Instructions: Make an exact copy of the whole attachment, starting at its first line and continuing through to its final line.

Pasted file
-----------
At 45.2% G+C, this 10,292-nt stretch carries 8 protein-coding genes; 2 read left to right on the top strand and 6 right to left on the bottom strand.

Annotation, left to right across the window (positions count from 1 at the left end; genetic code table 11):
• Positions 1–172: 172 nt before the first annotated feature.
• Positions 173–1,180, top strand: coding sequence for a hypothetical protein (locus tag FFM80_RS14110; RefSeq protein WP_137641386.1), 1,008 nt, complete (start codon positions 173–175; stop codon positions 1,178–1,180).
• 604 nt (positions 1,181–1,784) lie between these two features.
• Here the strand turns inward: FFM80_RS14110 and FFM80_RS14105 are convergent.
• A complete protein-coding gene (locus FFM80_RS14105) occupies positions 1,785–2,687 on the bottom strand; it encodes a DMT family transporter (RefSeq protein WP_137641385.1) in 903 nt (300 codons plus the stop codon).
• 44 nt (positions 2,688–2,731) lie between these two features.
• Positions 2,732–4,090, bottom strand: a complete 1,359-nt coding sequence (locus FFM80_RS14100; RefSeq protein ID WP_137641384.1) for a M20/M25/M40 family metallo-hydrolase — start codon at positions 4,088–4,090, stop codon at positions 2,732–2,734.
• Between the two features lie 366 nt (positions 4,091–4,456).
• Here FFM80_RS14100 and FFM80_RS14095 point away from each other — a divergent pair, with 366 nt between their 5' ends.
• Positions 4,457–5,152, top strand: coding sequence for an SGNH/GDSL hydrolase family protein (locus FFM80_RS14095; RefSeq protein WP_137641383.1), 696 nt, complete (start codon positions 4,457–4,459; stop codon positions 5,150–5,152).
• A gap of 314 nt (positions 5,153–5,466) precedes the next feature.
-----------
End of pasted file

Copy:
At 45.2% G+C, this 10,292-nt stretch carries 8 protein-coding genes; 2 read left to right on the top strand and 6 right to left on the bottom strand.

Annotation, left to right across the window (positions count from 1 at the left end; genetic code table 11):
• Positions 1–172: 172 nt before the first annotated feature.
• Positions 173–1,180, top strand: coding sequence for a hypothetical protein (locus tag FFM80_RS14110; RefSeq protein WP_137641386.1), 1,008 nt, complete (start codon positions 173–175; stop codon positions 1,178–1,180).
• 604 nt (positions 1,181–1,784) lie between these two features.
• Here the strand turns inward: FFM80_RS14110 and FFM80_RS14105 are convergent.
• A complete protein-coding gene (locus FFM80_RS14105) occupies positions 1,785–2,687 on the bottom strand; it encodes a DMT family transporter (RefSeq protein WP_137641385.1) in 903 nt (300 codons plus the stop codon).
• 44 nt (positions 2,688–2,731) lie between these two features.
• Positions 2,732–4,090, bottom strand: a complete 1,359-nt coding sequence (locus FFM80_RS14100; RefSeq protein ID WP_137641384.1) for a M20/M25/M40 family metallo-hydrolase — start codon at positions 4,088–4,090, stop codon at positions 2,732–2,734.
• Between the two features lie 366 nt (positions 4,091–4,456).
• Here FFM80_RS14100 and FFM80_RS14095 point away from each other — a divergent pair, with 366 nt between their 5' ends.
• Positions 4,457–5,152, top strand: coding sequence for an SGNH/GDSL hydrolase family protein (locus FFM80_RS14095; RefSeq protein WP_137641383.1), 696 nt, complete (start codon positions 4,457–4,459; stop codon positions 5,150–5,152).
• A gap of 314 nt (positions 5,153–5,466) precedes the next feature.